Once your child has learnt match colors, we move on to sorting which is essentially an extension of matching. When similar objects are grouped into categories it’s called sorting.
Sorting helps children to see patterns and differences, which helps in overall cognitive development, especially math. Sorting is not only an essential math skill but also helps us make sense of the world. We receive so much information everyday and are constantly sorting in our head without even realizing. Hence sorting is an essential skill and we can start teaching this to our toddlers with colors, shapes and numbers. Color is usually the easiest category to teach sorting.
How to teach color sorting to my toddler?
We think sorting activities are more successful when matching is involved. So rather than using two empty bins usings coloured water that corresponds to the color of the ball makes it easier for the child. Initially try keeping objects identical so that the only characteristic that is changing is color. Sensory table from Curious Cub comes very handy when setting up DIYs.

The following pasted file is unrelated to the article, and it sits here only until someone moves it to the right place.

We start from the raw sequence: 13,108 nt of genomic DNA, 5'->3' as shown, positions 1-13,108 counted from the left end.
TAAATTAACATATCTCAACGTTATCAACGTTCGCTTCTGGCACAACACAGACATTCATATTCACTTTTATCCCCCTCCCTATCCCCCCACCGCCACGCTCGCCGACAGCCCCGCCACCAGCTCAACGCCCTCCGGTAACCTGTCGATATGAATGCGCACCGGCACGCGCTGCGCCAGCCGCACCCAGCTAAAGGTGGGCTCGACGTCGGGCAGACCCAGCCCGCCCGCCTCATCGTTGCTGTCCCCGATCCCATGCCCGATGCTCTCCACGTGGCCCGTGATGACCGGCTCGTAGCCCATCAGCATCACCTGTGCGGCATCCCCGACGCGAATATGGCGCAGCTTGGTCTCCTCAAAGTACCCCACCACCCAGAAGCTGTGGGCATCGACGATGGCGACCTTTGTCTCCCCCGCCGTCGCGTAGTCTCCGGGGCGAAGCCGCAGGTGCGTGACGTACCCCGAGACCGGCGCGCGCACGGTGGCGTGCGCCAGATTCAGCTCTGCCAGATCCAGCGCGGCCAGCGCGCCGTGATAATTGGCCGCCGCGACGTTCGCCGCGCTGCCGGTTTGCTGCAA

Once they are comfortable with 2-3 color sorting we can also move on to a sorting tray. Sorting tray has divided spaces. If you don’t have it, a cupcake tray works just fine too. In the sorting tray there are no hints provided with color matching bowls so it’s harder for the child.
Once your child has mastered basic sorting, you can introduce sorting where there are more variants (eg all different objects but can be grouped by color). Keep in mind not to keep color options limited to 2 or 3, and number of objects to under 3 in each color.
This is harder than a typical color sorting activity as they now need to think which slot to drop the coin. So it uses advanced problem solving skills. Don’t be surprised if your child knows color sorting and does this activity all jumbled up. So we recommend starting with only 1 color initially to avoid frustration. The Color Sorter is from Level 11 Montessori Box of Curious Cub
When they are doing an activity avoid correcting in the middle. This just tells us they are not ready yet and need us to model again. Keep in mind we want learning to be fun for the child. So if it’s causing frustration put away the activity for a few weeks before reintroducing it again.